• evacuation procedures and practices for fire and earthquake.

All early childhood services are required to promote children's health and safety and to regularly review their compliance with legal requirements.

Next ERO Review

When is ERO likely to review the service again?

The next ERO review of Blossoms Educare Onehunga will be in three years.

Julie Foley

Deputy Chief Review Officer Northern (Acting)

Te Tai Raki - Northern Region

27 June 2018

The Purpose of ERO Reports

The Education Review Office (ERO) is the government department that, as part of its work, reviews early childhood services throughout Aotearoa New Zealand. ERO’s reports provide information for parents and communities about each service’s strengths and next steps for development. ERO’s bicultural evaluation framework Ngā Pou Here is described in SECTION 3 of this report. Early childhood services are partners in the review process and are expected to make use of the review findings to enhance children's wellbeing and learning.

2 Information about the Early Childhood Service

Location

Onehunga, Auckland

Ministry of Education profile number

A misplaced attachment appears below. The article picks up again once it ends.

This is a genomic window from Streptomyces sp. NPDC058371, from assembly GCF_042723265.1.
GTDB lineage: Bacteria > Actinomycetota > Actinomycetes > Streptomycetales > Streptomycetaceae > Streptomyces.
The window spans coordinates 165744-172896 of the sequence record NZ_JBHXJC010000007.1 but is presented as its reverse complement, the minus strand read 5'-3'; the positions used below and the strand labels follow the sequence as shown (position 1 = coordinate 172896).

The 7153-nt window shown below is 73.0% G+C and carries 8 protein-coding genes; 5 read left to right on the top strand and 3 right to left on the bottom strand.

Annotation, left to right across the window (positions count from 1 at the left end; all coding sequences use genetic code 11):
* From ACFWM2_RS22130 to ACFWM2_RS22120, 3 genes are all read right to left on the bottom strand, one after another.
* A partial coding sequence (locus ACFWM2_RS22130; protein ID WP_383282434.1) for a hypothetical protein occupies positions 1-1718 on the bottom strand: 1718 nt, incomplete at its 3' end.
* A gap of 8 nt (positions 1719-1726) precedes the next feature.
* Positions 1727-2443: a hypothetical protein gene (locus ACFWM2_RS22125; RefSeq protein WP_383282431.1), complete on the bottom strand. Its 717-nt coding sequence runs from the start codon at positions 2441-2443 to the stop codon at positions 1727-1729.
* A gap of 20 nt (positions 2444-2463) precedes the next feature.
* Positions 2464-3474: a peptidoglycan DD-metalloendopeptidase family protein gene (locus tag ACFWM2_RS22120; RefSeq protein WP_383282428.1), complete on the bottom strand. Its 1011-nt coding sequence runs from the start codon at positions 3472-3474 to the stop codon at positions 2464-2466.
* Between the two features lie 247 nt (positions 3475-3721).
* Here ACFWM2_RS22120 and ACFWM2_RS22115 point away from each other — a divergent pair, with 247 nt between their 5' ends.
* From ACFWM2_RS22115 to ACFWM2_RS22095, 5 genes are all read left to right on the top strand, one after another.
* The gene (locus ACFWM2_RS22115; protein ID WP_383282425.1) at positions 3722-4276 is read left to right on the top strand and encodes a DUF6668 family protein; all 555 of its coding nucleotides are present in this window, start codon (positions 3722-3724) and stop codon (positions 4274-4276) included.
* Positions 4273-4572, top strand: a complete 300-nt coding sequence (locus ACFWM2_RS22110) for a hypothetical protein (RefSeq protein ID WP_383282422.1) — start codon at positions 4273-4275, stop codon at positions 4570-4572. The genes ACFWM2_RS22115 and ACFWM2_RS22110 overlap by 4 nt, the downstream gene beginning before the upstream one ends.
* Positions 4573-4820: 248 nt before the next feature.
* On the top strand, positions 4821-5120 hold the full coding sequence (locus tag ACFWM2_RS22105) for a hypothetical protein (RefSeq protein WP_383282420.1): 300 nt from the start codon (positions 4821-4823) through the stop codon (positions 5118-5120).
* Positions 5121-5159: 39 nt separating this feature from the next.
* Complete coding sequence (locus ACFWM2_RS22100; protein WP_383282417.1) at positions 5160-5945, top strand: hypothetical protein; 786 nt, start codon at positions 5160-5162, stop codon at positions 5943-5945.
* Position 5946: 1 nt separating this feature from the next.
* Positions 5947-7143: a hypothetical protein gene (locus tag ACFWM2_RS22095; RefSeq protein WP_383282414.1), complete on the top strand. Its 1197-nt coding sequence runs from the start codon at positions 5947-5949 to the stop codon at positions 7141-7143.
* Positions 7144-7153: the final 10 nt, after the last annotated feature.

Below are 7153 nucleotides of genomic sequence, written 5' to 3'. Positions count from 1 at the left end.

47041

Licence type

Education & Care Service

Licensed under

Education (Early Childhood Services) Regulations 2008

Number licensed for

83 children, including up to 20 aged under 2

Service roll

81

Gender composition

Girls 44 Boys 37

Ethnic composition

Māori
Pākehā
Samoan
Indian
Tongan
Fijian
Niuean
Cook Islands Māori
other

12
7
14
10
10
8
5
4
11

Percentage of qualified teachers

0-49% 50-79% 80%

Based on funding rates

80%

Reported ratios of staff to children

Under 2

1:4

Better than minimum requirements

Over 2

1:8

Better than minimum requirements

Review team on site

May 2017

Date of this report

27 June 2018

Most recent ERO report(s)

No previous ERO reports

3 General Information about Early Childhood Reviews

ERO’s Evaluation Framework